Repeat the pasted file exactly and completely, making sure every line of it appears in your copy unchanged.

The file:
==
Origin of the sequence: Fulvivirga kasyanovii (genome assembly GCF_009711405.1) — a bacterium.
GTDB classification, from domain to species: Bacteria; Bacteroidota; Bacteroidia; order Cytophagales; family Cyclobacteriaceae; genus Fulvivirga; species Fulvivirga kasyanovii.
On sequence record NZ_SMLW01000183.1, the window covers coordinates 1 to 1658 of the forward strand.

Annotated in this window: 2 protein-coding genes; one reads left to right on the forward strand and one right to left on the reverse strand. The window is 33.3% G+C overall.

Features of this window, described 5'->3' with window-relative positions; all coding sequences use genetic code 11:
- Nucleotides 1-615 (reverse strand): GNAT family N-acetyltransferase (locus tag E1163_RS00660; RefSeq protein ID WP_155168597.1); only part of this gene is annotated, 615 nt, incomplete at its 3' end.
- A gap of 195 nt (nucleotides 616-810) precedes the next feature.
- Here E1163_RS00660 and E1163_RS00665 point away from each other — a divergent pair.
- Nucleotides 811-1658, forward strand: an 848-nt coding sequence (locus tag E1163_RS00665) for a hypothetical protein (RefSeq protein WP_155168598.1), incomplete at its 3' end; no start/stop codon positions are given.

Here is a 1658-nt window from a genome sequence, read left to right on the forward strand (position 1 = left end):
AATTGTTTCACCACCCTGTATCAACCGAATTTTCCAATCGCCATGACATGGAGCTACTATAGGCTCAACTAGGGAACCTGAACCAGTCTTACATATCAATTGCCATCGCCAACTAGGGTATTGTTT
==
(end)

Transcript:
Origin of the sequence: Fulvivirga kasyanovii (genome assembly GCF_009711405.1) — a bacterium.
GTDB classification, from domain to species: Bacteria; Bacteroidota; Bacteroidia; order Cytophagales; family Cyclobacteriaceae; genus Fulvivirga; species Fulvivirga kasyanovii.
On sequence record NZ_SMLW01000183.1, the window covers coordinates 1 to 1658 of the forward strand.

Annotated in this window: 2 protein-coding genes; one reads left to right on the forward strand and one right to left on the reverse strand. The window is 33.3% G+C overall.

Features of this window, described 5'->3' with window-relative positions; all coding sequences use genetic code 11:
- Nucleotides 1-615 (reverse strand): GNAT family N-acetyltransferase (locus tag E1163_RS00660; RefSeq protein ID WP_155168597.1); only part of this gene is annotated, 615 nt, incomplete at its 3' end.
- A gap of 195 nt (nucleotides 616-810) precedes the next feature.
- Here E1163_RS00660 and E1163_RS00665 point away from each other — a divergent pair.
- Nucleotides 811-1658, forward strand: an 848-nt coding sequence (locus tag E1163_RS00665) for a hypothetical protein (RefSeq protein WP_155168598.1), incomplete at its 3' end; no start/stop codon positions are given.

Here is a 1658-nt window from a genome sequence, read left to right on the forward strand (position 1 = left end):
AATTGTTTCACCACCCTGTATCAACCGAATTTTCCAATCGCCATGACATGGAGCTACTATAGGCTCAACTAGGGAACCTGAACCAGTCTTACATATCAATTGCCATCGCCAACTAGGGTATTGTTT